Should I lease or finance a car when I have poor credit?

Are you having problems getting a car sorted? Perhaps every car finance company you approach turns you down. And maybe you’re coming close to the point of giving up now – even wrestling with the notion that you probably shouldn’t have even been looking to take on a car loan in the first place!

Easy? No. Impossible? NO

The main reason people fail to pursue car financing or leasing is because they’ve got poor credit. They feel they probably won’t have a hope in hell of getting their finance application approved, and so don’t even bother looking into it. That’s a shame. Why? Because plenty of people across the UK with a low credit rating score do manage to secure a car loan or a leasing agreement.

Mountaineer reaches a snow covered summit

Having said this, don’t get carried away thinking that, even if you’ve got bad credit, finding car finance will be a doddle. Reaching that summit will be difficult and to succeed you need to be prepared. Preparation for this process involves making sure you are able to answer several questions about your financial situation, as well as going through the application process itself. You may then have to wait a while to find out if your application has been approved, or not.

Key questions to ask

Anyone mulling over taking the car finance and leasing options (over perhaps pursuing other ways of getting on the road) should ask themselves the following questions:

  • “Why exactly do I need a car? Is it absolutely essential, or, in reality, could I get by perfectly fine without it?”
  • “How many miles per year will I do in a car? They might ask me that at the finance brokerage.” (They will!)
  • “Will I also want Maintenance added, as part of my car leasing package? And, if so, how much will that cost me on top of the basic monthly repayments and interest?”
  • “What’s my budget? Have I really done my figures thoroughly enough, or am I so in love with the idea of soon possibly getting a car that I’ve kind of rushed the budget-setting part?”
  • “Are my expectations of the type of car I hope to get realistic, or am I perhaps aiming to high? Better to have a decent, reliable car that gets me from A to B than to obsess about getting only my ‘dream car’, and then ending up with no new set of wheels at all.”
  • “If I plan to cover the loan repayments by drawing from my savings, have I really got enough cash salted away for the entire duration of the loan?”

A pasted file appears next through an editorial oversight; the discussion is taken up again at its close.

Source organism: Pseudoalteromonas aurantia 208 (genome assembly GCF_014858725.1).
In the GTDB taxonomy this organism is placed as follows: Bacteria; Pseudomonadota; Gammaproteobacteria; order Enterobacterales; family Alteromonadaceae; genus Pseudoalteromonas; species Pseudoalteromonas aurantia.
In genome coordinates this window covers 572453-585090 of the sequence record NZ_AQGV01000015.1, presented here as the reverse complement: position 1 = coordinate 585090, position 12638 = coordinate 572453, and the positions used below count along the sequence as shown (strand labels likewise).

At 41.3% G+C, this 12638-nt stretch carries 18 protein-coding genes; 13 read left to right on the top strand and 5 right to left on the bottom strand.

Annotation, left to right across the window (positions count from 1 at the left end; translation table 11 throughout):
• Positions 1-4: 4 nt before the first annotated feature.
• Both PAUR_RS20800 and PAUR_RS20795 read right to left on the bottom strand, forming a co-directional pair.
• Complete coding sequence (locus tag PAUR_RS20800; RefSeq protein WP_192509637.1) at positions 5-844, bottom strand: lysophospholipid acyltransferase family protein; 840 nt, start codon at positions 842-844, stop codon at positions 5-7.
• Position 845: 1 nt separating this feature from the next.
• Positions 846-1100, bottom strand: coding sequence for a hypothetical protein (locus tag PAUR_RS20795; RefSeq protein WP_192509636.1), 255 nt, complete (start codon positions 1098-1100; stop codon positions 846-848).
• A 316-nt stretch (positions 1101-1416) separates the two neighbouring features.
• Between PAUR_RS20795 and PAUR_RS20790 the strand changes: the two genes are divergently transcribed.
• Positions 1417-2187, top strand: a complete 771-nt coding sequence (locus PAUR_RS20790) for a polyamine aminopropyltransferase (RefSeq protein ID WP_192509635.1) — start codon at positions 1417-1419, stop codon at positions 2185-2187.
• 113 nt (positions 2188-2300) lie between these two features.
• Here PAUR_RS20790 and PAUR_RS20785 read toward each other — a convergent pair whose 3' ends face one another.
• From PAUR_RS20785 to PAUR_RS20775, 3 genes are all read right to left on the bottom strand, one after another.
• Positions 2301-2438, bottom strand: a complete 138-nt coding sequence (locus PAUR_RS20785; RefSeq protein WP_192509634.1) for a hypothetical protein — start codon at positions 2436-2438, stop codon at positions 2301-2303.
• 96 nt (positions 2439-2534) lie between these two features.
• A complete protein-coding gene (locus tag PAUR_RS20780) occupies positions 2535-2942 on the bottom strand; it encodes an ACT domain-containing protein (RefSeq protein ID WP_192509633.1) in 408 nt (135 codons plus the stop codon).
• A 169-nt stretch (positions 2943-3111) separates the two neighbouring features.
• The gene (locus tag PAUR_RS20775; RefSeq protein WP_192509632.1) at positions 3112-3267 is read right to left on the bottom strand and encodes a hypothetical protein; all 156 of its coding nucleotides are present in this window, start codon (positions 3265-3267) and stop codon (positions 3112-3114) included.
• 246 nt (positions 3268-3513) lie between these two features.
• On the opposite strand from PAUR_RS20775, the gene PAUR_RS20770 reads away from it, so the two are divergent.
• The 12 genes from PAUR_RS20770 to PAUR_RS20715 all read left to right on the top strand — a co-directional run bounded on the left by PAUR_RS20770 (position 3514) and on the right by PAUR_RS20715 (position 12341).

• “Will I rely on the broker to look into my credit history, and then simply hope for the best; or will I find out my credit rating myself, before even contemplating ringing up a car dealership?”
  • “Can I also afford car insurance. I’ve heard that leasing a car means you need to get fully comprehensive car insurance.” (Yes, you usually do!)
  • “Do I even know what the different types of car financing deals are? I’ve heard that you can get a car on Hire Purchase. Hmm… Maybe that would be a better option for me?”
  • “What other major expenses will I have to cover in the months ahead? Is there an annual family holiday abroad coming up that I’m expected to pay my share towards? What about the quarterly utility bills, TV licence, Council Tax, and goodness knows what else I’ll have to shell out for at some point? Can I really take on a car loan and definitely make the monthly repayments, as well as finding the money for everything else over the duration of the loan?”

Asking yourself all these tough questions prior to arranging a meeting with a car finance brokerage or dealer is essential. If you’ve got poor credit, you are obviously going to be coming from a weak position, but that doesn’t necessarily mean your application for car finance will not be approved by a lender somewhere.

Adopt a ‘no frills’ approach

As a final tip, if having weighed the whole thing up, you do decide to proceed with applying for car finance through a broker or dealer – feeling you can just about manage the repayments if you stick conscientiously to your financial plan overall – be strict with yourself when it comes to all the supposed “essential extras” that come with cars these days. Adding these to the deal can really bump up the cost overall. Best to give the extras a miss, eh? After shopping around (and keeping an eye out for discounts!) opt for a no-frills, entirely manageable car finance deal with repayments over three years.